# 2014 AMC 8 Problems/Problem 21

## Problem

The $7$-digit numbers $\underline{7} \underline{4} \underline{A} \underline{5} \underline{2} \underline{B} \underline{1}$ and $\underline{3} \underline{2} \underline{6} \underline{A} \underline{B} \underline{4} \underline{C}$ are each multiples of $3$. Which of the following could be the value of $C$? $\textbf{(A) }1\qquad\textbf{(B) }2\qquad\textbf{(C) }3\qquad\textbf{(D) }5\qquad \textbf{(E) }8$

## Solution 1

The sum of a number's digits $\mod{3}$ is congruent to the number $\pmod{3}$. $74A52B1 \mod{3}$ must be congruent to 0, since it is divisible by 3. Therefore, $7+4+A+5+2+B+1 \mod{3}$ is also congruent to 0. $7+4+5+2+1 \equiv 1 \pmod{3}$, so $A+B\equiv 2 \pmod{3}$. As we know, $326AB4C\equiv 0 \pmod{3}$, so $3+2+6+A+B+4+C =15+A+B+C\equiv 0 \pmod{3}$, and therefore $A+B+C\equiv 0 \pmod{3}$. We can substitute 2 for $A+B$, so $2+C\equiv 0 \pmod{3}$, and therefore $C\equiv 1\pmod{3}$. This means that C can be 1, 4, or 7, but the only one of those that is an answer choice is $\boxed{\textbf{(A) }1}$.

## Solution 2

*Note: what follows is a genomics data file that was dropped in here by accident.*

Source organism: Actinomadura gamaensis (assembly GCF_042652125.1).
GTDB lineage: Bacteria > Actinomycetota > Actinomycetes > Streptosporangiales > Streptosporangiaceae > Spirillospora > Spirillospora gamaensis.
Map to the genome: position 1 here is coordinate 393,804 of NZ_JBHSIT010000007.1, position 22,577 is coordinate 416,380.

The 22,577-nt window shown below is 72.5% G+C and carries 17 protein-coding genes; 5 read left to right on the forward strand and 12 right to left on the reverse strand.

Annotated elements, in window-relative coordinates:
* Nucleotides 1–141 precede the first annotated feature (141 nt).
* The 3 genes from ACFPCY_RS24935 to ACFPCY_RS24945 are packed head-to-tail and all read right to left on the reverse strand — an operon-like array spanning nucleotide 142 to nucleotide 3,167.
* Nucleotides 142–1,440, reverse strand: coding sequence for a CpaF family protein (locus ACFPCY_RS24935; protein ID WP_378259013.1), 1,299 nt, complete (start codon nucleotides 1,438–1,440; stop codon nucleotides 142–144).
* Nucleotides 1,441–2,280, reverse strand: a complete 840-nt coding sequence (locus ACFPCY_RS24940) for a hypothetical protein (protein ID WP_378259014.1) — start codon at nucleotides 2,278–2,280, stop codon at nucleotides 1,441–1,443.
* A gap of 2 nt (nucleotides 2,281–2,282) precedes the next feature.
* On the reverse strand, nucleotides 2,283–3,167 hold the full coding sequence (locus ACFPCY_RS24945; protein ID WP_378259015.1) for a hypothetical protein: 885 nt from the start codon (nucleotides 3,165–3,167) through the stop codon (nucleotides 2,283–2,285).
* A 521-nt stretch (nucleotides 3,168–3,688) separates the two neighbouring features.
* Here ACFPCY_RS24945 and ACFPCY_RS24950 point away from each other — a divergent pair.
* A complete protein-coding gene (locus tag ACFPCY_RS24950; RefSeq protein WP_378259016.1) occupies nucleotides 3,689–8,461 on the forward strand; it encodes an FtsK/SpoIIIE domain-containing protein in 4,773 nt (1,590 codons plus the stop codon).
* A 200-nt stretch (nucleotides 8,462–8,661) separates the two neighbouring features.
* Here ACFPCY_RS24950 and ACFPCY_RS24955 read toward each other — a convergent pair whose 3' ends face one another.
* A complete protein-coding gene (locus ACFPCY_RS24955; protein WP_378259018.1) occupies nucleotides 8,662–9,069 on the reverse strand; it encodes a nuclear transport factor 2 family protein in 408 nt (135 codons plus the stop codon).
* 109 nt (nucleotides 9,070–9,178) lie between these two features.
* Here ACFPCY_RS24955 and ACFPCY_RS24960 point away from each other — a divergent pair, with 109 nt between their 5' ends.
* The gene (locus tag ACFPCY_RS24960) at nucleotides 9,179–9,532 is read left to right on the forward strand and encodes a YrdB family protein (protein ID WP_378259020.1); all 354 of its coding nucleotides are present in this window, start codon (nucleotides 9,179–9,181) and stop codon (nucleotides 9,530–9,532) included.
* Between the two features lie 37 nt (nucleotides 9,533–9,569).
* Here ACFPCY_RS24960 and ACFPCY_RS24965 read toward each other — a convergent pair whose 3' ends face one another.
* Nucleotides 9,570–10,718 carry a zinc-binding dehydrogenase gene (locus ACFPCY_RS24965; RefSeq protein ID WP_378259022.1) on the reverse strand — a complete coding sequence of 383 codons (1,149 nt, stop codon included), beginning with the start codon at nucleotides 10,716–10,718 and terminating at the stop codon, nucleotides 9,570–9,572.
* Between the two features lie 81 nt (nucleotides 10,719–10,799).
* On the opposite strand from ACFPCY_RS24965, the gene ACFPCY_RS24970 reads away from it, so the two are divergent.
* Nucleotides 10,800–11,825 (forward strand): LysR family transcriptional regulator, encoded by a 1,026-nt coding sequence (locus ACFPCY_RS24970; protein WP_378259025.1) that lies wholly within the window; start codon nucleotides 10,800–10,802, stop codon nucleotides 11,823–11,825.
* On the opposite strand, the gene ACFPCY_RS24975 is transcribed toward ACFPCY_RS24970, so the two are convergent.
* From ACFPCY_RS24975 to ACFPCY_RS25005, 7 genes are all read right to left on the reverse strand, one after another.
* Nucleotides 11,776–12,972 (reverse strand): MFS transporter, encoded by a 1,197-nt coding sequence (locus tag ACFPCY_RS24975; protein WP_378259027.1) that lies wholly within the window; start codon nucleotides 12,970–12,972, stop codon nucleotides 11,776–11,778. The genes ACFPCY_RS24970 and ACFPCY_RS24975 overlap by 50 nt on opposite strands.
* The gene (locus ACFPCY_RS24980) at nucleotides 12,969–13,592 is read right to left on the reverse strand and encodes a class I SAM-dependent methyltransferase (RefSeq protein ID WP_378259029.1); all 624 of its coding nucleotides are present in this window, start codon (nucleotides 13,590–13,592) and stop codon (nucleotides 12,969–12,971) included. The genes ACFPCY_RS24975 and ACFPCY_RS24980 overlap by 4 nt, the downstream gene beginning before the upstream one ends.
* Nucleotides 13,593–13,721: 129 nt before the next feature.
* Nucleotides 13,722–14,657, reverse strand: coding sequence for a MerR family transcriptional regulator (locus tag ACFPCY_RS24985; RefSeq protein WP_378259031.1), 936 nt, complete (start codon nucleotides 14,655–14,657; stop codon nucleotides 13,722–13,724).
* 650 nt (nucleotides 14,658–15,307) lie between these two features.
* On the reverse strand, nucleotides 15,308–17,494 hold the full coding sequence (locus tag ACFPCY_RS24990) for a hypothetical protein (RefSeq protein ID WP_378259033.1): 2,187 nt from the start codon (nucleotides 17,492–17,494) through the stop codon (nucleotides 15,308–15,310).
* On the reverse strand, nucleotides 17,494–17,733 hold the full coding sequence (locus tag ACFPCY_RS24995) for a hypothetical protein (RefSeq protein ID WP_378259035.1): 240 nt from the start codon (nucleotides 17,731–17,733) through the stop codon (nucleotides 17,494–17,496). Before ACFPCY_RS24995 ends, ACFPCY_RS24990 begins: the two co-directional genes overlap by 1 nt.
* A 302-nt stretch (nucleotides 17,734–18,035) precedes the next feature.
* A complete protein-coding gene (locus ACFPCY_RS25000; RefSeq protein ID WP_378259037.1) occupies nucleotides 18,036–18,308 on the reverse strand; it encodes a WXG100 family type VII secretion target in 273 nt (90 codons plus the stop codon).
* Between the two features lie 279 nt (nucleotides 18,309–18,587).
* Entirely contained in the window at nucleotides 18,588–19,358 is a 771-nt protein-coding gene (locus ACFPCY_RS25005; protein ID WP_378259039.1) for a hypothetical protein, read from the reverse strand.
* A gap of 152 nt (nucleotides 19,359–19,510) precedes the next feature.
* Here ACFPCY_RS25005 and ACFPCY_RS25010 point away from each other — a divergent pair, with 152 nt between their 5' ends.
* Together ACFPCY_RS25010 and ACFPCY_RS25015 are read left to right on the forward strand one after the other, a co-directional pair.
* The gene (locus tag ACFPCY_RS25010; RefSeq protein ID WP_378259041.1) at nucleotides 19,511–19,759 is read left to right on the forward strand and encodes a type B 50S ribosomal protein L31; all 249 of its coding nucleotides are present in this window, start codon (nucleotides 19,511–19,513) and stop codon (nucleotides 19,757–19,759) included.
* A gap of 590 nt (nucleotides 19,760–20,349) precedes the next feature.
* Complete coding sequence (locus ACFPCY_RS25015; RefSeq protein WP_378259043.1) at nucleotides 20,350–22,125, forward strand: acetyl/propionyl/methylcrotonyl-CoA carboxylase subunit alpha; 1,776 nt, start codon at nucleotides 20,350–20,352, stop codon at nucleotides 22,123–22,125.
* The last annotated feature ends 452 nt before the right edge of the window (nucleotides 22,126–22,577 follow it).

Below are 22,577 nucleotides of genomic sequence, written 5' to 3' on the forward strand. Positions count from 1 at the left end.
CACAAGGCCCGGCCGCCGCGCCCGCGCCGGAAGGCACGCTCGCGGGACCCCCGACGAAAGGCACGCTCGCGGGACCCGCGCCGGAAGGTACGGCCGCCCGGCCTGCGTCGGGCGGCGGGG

Since both numbers are divisible by 3, the sum of their digits has to be divisible by three. 7 + 4 + 5 + 2 + 1 = 19. In order to be a multiple of 3, A + B has to be either 2 or 5 or 8... and so on. We add up the numerical digits in the second number; 3 + 2 + 6 + 4 = 15. We then add two of the selected values, 5 to 15, to get 20. We then see that C = 1, 4 or 7, 10... and so on, otherwise the number will not be divisible by three. We then add 8 to 15, to get 23, which shows us that C = 1 or 4 or 7... and so on. In order to be a multiple of three, we select a few of the common numbers we got from both these equations, which could be 1, 4, and 7. However, in the answer choices, there is no 7 or 4 or anything greater than 7, but there is a 1, so $\boxed{\textbf{(A) }2}$ is your answer.

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